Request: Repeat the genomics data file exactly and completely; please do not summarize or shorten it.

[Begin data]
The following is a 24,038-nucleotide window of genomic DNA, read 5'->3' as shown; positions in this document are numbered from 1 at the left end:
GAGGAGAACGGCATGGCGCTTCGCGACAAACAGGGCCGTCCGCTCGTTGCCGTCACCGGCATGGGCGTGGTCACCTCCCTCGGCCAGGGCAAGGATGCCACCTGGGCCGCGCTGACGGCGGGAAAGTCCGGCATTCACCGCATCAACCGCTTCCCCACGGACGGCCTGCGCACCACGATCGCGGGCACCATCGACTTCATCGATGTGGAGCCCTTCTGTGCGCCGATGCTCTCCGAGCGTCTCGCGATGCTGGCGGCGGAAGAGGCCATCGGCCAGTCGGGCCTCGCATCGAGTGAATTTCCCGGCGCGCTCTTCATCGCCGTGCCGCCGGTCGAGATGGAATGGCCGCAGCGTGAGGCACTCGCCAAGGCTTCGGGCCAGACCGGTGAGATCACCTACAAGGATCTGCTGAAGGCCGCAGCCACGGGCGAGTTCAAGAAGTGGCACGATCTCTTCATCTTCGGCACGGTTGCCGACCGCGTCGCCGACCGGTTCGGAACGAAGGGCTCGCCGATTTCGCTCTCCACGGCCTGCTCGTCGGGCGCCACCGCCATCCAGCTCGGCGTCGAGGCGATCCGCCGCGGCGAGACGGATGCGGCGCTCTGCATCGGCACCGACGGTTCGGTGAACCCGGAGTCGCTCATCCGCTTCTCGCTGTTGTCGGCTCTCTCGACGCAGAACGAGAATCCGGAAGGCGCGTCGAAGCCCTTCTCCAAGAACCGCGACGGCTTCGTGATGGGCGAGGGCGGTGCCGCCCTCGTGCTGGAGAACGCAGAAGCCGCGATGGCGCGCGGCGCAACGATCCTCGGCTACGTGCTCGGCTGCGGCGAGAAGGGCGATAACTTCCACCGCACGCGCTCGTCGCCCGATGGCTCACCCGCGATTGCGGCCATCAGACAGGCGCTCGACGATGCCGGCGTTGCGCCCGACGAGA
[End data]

The following is a 24,038-nucleotide window of genomic DNA, read 5'->3' as shown; positions in this document are numbered from 1 at the left end:
GAGGAGAACGGCATGGCGCTTCGCGACAAACAGGGCCGTCCGCTCGTTGCCGTCACCGGCATGGGCGTGGTCACCTCCCTCGGCCAGGGCAAGGATGCCACCTGGGCCGCGCTGACGGCGGGAAAGTCCGGCATTCACCGCATCAACCGCTTCCCCACGGACGGCCTGCGCACCACGATCGCGGGCACCATCGACTTCATCGATGTGGAGCCCTTCTGTGCGCCGATGCTCTCCGAGCGTCTCGCGATGCTGGCGGCGGAAGAGGCCATCGGCCAGTCGGGCCTCGCATCGAGTGAATTTCCCGGCGCGCTCTTCATCGCCGTGCCGCCGGTCGAGATGGAATGGCCGCAGCGTGAGGCACTCGCCAAGGCTTCGGGCCAGACCGGTGAGATCACCTACAAGGATCTGCTGAAGGCCGCAGCCACGGGCGAGTTCAAGAAGTGGCACGATCTCTTCATCTTCGGCACGGTTGCCGACCGCGTCGCCGACCGGTTCGGAACGAAGGGCTCGCCGATTTCGCTCTCCACGGCCTGCTCGTCGGGCGCCACCGCCATCCAGCTCGGCGTCGAGGCGATCCGCCGCGGCGAGACGGATGCGGCGCTCTGCATCGGCACCGACGGTTCGGTGAACCCGGAGTCGCTCATCCGCTTCTCGCTGTTGTCGGCTCTCTCGACGCAGAACGAGAATCCGGAAGGCGCGTCGAAGCCCTTCTCCAAGAACCGCGACGGCTTCGTGATGGGCGAGGGCGGTGCCGCCCTCGTGCTGGAGAACGCAGAAGCCGCGATGGCGCGCGGCGCAACGATCCTCGGCTACGTGCTCGGCTGCGGCGAGAAGGGCGATAACTTCCACCGCACGCGCTCGTCGCCCGATGGCTCACCCGCGATTGCGGCCATCAGACAGGCGCTCGACGATGCCGGCGTTGCGCCCGACGAGA